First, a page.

The basic idea of the project was to get the static geolocation of an Arduino-based microcontroller, without using any GPS device. The obvious choice was to take an ESP8266 board, scan the surrounding WiFi networks and ask a location service provider the current location. Fortunately, the Mozilla Location Service is both free and unlimited, which is not the case of other providers, like Google.

The downside of this method is that you will need Internet access.

Surprisingly, the positioning accuracy is very good in urban and even rural populated areas, good as 10m, usually around 50m. And most of all, it works well even indoor.

Starting with this very simple setup, since we already need Internet access, we took a step further and added a second feature: position reporting. Based on our previous experience with APRS/CWOP automated weather station, we chose the free german CB-APRS service for tracking. This is a partial, but functional, APRS implementation, open even for non-ham radio people. They lack the telemetry, which we use in our reports, but position and weather reports work pretty well.

The CB-APRS callsign is constructed using a prefix and the four hexadecimal digits of the ChipID. The passkey is computed at run-time, if not specified.

Here is a snapshot of the map from CB-APRS (as you can see, the position is not always accurate, but quite good):

Here are the logs and some charts of speed and course (heavy traffic, as every morning in Bucharest):

This project worked well for several months, but, at one moment, we had the idea to emulate a GPS unit, using this device, since we already had the coordinates, speed and course. So, we implemented a NMEA-0183 interface and used it to send the GPGGA and GPRMC sentences through the serial interface, at 9600 baud. Here is the log, which includes some debugging information also:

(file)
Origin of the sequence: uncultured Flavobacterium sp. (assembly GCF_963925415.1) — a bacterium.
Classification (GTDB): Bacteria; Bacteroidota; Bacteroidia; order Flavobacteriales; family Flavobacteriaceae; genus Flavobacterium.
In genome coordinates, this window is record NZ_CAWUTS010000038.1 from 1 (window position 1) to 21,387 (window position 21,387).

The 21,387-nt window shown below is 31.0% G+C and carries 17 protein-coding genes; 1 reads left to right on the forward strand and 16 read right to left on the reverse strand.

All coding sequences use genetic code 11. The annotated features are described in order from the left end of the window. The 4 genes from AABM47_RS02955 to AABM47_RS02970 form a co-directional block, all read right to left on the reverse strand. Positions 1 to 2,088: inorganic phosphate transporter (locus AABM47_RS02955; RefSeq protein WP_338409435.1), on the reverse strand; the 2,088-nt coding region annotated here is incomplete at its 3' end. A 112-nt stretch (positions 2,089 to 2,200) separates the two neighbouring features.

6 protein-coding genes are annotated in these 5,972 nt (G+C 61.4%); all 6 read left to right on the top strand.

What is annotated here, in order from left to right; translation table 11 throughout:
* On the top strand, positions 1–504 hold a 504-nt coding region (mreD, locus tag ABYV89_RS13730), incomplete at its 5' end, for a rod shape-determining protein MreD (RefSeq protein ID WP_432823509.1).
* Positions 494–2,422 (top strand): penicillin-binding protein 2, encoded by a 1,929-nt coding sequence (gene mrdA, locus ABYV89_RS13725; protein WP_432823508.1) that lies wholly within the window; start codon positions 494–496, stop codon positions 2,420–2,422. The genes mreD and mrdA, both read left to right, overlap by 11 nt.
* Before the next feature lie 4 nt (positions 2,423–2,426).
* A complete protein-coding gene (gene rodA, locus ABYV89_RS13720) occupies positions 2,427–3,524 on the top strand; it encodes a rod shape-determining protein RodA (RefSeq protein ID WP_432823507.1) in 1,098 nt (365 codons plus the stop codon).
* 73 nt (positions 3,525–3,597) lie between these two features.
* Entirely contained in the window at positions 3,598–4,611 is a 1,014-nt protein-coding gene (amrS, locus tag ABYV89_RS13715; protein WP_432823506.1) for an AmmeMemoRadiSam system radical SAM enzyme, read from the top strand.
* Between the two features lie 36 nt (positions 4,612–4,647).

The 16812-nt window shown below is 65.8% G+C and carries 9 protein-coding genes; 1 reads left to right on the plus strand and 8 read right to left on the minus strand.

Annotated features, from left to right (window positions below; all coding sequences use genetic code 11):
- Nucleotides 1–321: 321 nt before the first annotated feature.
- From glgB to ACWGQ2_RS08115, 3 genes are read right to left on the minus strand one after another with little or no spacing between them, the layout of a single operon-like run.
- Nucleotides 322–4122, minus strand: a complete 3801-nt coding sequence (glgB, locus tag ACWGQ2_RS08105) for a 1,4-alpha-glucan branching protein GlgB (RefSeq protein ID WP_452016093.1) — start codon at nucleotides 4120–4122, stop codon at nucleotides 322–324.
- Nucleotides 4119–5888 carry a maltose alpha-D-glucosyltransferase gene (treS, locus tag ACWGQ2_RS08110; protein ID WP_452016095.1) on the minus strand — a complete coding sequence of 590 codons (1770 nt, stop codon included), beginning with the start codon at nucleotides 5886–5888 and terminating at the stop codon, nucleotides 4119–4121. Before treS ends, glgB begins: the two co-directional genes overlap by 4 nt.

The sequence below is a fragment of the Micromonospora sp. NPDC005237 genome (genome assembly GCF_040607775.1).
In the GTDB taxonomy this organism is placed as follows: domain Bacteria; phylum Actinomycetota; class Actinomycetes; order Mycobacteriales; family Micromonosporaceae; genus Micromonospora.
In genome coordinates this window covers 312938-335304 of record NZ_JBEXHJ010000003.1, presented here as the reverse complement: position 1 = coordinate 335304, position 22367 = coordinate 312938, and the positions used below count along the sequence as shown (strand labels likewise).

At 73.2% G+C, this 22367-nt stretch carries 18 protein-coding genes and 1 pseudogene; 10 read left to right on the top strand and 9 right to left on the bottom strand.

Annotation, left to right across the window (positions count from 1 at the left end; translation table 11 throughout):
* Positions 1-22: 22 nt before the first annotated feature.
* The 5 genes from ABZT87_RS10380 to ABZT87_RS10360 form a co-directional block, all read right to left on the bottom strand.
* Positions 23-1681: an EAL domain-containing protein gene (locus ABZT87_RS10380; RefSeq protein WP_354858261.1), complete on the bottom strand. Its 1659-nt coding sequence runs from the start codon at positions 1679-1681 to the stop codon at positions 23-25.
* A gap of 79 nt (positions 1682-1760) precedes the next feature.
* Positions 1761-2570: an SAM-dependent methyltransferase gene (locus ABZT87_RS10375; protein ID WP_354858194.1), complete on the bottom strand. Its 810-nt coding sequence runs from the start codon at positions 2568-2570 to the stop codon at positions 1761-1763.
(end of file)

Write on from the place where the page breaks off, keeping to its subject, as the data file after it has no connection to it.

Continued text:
$PAPRS,094,TKB7FF>CBAPRS,TCPIP*:!4420.00N/02600.00E>178/136Acc:247 Dst:609 Spd:251 Crs:S Vcc:3.0 RSSI:-

These NMEA-0183 sentences can be sent using RS-232, Bluetooth (no hardware available at the moment) or WiFi.

Yes, on ships (yachts, boats, etc) data from the complex AIS system, along with radar, sonar, GPS, engine data and so on are transfered using a local network. And there are various mobile applications that can receive this data and help you monitor in real-time your position, speed and course. Let's have a look (we are not at see here, but the application works nevertheless, using the data from our device):

The data is served on "NMEA-0183 Navigational Data Server" 10110/tcp port and UDP broadcast using the same 10110/udp port.